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Sony PEG-T415 Review Part II
By Ed Hardy
This is Part II of my review of the Sony PEG-T415. When I wrote Part I, I'd only had the T415 for a few days and I was hesitant to draw too many conclusions from my limited exposure. Now that I've had it for much longer, I stand by my original conclusions. If you haven't read the first part yet, you should go and do so now.
I hope by this time the myth of the T415's "paper white" screen has been laid to rest. It only existed in people's hopes.
The screen is slightly smaller than a typical Palm powered handheld's screen. It is 1.95 by 1.94 inches, while the Palm m505's is 2.12 by 2.12. Not a big deal but I thought it should be pointed out.
I'm not a professional photographer and my digital camera is fairly lame but I snapped a comparison shot with the T415 and a Visor Pro. It's far from the best photo I've ever taken but it does show the difference in the screen contrast and size on the two models.
I'm not saying that the screen is unreadable. It's just a bit dark. In bright light it looks great. The high-resolution part is good. If you want more screen real estate than a 160 by 160 screen can give you and you don't care about color, the T415 might be a nice option for you.
You can create images from 320 by 320 down to 160 by 120. Once created, you have various drawing tools you are probably familiar with from other drawing apps, like a pencil, an eraser, a spray can, and tools for drawing geometric shapes. You can also import small bits of clip-art.
You can open drawings you created in Clié Paint in PG Pocket and even edit any image that is in PG Pocket format.
Like I said, Clié Paint isn't a full-featured image editing program but it has two big advantages: it runs on a handheld so it can go with you everywhere and, best of all, it's free.
Before someone asks, it runs only on 320 by 320 handhelds. I tried installing it on a 160 by 160 one and it refused to run. However, if you have an N series model, you can download it from nXt's Clie Club.
If any of you want to email me an example of a picture you created with Clié Paint that you are especially proud of, I'd be happy to attach it to this review. Mine all looked like they have been created by a 3-year-old.
I think this is a darn useful function. I almost always have my handheld on me so it saves me the hassle of hunting up the remote when I want to change the channel.
Programming it is quite easy. You just need to specify type of device (TV, VCR, etc.) and the manufacturer and you are good to go. This works pretty well. I've been able to control everything I've tried to, with the irritating exception of my VCR. Still, it's worked fine with lots of other TVs and stuff I've tried.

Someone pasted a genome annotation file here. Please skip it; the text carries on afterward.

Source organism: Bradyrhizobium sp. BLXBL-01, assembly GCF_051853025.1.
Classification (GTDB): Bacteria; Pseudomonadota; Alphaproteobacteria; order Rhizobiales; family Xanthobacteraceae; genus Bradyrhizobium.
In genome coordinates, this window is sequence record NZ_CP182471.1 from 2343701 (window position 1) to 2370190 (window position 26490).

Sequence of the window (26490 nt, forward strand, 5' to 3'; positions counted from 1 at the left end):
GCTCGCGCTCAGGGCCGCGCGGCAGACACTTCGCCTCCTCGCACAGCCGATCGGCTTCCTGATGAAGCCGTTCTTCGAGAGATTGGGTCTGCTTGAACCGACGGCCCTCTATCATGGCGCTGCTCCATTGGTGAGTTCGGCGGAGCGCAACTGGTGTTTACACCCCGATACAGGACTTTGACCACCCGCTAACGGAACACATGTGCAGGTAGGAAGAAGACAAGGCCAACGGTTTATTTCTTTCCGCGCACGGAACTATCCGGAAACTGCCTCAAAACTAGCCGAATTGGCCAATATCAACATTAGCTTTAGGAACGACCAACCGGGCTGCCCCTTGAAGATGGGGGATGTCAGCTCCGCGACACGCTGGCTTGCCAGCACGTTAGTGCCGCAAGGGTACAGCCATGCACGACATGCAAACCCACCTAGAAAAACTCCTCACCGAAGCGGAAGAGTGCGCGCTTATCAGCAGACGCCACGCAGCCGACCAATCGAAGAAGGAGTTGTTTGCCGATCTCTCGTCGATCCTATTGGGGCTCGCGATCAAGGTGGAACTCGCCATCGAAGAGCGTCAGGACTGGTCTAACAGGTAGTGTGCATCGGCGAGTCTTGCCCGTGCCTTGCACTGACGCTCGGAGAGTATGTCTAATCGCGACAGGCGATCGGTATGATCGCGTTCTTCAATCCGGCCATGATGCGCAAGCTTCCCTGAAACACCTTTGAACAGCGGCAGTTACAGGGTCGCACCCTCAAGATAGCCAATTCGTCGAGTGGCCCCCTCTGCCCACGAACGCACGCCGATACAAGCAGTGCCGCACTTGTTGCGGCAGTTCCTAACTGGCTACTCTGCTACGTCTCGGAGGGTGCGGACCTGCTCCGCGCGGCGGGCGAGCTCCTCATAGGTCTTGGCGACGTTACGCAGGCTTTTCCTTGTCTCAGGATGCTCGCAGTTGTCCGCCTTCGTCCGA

You can also set it to do things with the Jog Dial and hardware buttons, like change channels. This makes channel surfing a breeze.
It's got a good range; at least as good as my regular remote.
The T415 comes with an app called, uncreatively enough, Sound Utility 1.0. Together with a conduit on the PC, it lets you import and play files in WAV and MIDI format. These sound pretty good. Well, to be honest, I'm not fond of MIDI music but the WAV files sound good enough that you can understand a voice.
This is Singing Bird a sound that comes with the T415. I played it on the handheld and recorded it with my computer, so this is mighty close to what it sounds like in real life.
World Alarm Clock
You can control almost anything about each individual alarm. For example, one alarm can play a tune for 30 seconds and use the vibrating alarm while another can play a different sound for five seconds, not vibrate, but blink the LED. Alarms can be set to go off once or repeat by day of the week.
When the alarm goes off, it displays a screen that looks like the one from the built-in Date Book, with an OK button and a snooze one, too.
The World Alarm Clock lives up to the other part of its name by displaying the time in three different places or time zones.
It isn't meant to be a complete Date Book replacement. It can only keep track of five alarms at any given time.
While I'm on the subject, the T415 does have something for the built-in Date Book. Once a sound has been imported with the Sound Utility, the Date Book can use it, too.
Documents to Go
I'm not terribly fond of Docs to Go's user interface but it does a great job of transferring the files between handheld and PC without messing up the formatting. In fact, it does a better job that Microsoft's own Word and Excel editor for the Pocket PC.
It clips onto the back and stretches across the top and then down the front. This blocks access to the Memory Stick slot, which really doesn't need the extra protection as it has its own door to keep out lint and such.
Sadly, it doesn't cover the stylus slot, which does need the protection. I've been worried since I got the T415 that I would lose the stylus as turning the handheld upside down and shaking it will cause the stylus to fall out.
If you like to use your handheld one handed all the time, the T415 has some great features to help. Say you are in the Address Book. Hold down the Back button for a second. The Category drop-down box will be highlighted and you can use the Jog Dial to scroll through it. Hold it down longer and the first Menu will drop down so you can scroll through it. You can even add additional functions to the menu, like Power Off or Find.
And it is really great if you read a lot of eBooks on your handheld. Scrolling down a long document is so easy.
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